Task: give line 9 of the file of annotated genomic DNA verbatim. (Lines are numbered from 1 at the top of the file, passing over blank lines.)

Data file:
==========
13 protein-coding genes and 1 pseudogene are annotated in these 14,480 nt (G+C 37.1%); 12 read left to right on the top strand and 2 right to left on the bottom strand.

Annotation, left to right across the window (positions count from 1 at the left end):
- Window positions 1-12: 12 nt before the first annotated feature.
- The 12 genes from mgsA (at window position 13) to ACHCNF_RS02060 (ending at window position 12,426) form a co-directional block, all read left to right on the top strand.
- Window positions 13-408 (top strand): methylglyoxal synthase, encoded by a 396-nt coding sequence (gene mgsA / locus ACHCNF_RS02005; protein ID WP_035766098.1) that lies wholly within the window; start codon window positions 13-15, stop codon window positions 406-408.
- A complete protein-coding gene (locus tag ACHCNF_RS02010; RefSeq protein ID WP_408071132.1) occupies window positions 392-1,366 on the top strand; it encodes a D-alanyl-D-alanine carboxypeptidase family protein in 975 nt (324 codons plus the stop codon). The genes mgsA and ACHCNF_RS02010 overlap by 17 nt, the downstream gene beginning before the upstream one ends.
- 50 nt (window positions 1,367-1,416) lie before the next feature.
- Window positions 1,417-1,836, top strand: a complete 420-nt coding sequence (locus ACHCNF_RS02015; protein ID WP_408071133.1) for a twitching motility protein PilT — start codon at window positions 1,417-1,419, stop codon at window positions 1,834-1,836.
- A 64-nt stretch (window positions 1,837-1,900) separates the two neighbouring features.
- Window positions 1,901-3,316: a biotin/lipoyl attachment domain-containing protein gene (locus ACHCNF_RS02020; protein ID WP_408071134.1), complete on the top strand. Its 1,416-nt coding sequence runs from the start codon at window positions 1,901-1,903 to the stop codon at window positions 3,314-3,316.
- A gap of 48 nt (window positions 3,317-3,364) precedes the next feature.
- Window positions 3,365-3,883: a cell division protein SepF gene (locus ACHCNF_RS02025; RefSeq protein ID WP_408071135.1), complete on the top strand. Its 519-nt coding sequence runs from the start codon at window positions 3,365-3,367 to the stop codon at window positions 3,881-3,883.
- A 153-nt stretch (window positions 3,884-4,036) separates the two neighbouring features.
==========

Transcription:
- A 64-nt stretch (window positions 1,837-1,900) separates the two neighbouring features.